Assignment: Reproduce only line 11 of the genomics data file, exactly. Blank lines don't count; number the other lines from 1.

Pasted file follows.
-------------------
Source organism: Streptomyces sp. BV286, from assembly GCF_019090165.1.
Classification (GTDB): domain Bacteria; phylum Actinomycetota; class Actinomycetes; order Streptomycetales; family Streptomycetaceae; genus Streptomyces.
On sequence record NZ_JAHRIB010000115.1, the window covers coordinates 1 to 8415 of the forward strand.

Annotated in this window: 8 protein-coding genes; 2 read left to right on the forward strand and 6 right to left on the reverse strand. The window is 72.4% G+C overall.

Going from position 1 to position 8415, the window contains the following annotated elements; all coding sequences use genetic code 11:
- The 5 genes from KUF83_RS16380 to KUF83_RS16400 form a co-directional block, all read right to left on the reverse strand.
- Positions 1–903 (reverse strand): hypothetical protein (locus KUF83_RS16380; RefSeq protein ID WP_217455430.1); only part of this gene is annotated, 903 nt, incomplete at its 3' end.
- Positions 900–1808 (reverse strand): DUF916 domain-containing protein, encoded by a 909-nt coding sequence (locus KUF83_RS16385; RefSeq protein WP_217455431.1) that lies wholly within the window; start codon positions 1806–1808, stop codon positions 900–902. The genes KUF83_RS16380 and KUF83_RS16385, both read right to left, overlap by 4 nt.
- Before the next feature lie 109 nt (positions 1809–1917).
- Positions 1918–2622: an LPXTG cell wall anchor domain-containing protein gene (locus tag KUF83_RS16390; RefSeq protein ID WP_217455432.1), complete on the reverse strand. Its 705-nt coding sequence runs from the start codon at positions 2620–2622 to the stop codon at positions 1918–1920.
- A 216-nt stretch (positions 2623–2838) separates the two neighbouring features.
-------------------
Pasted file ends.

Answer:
- A 216-nt stretch (positions 2623–2838) separates the two neighbouring features.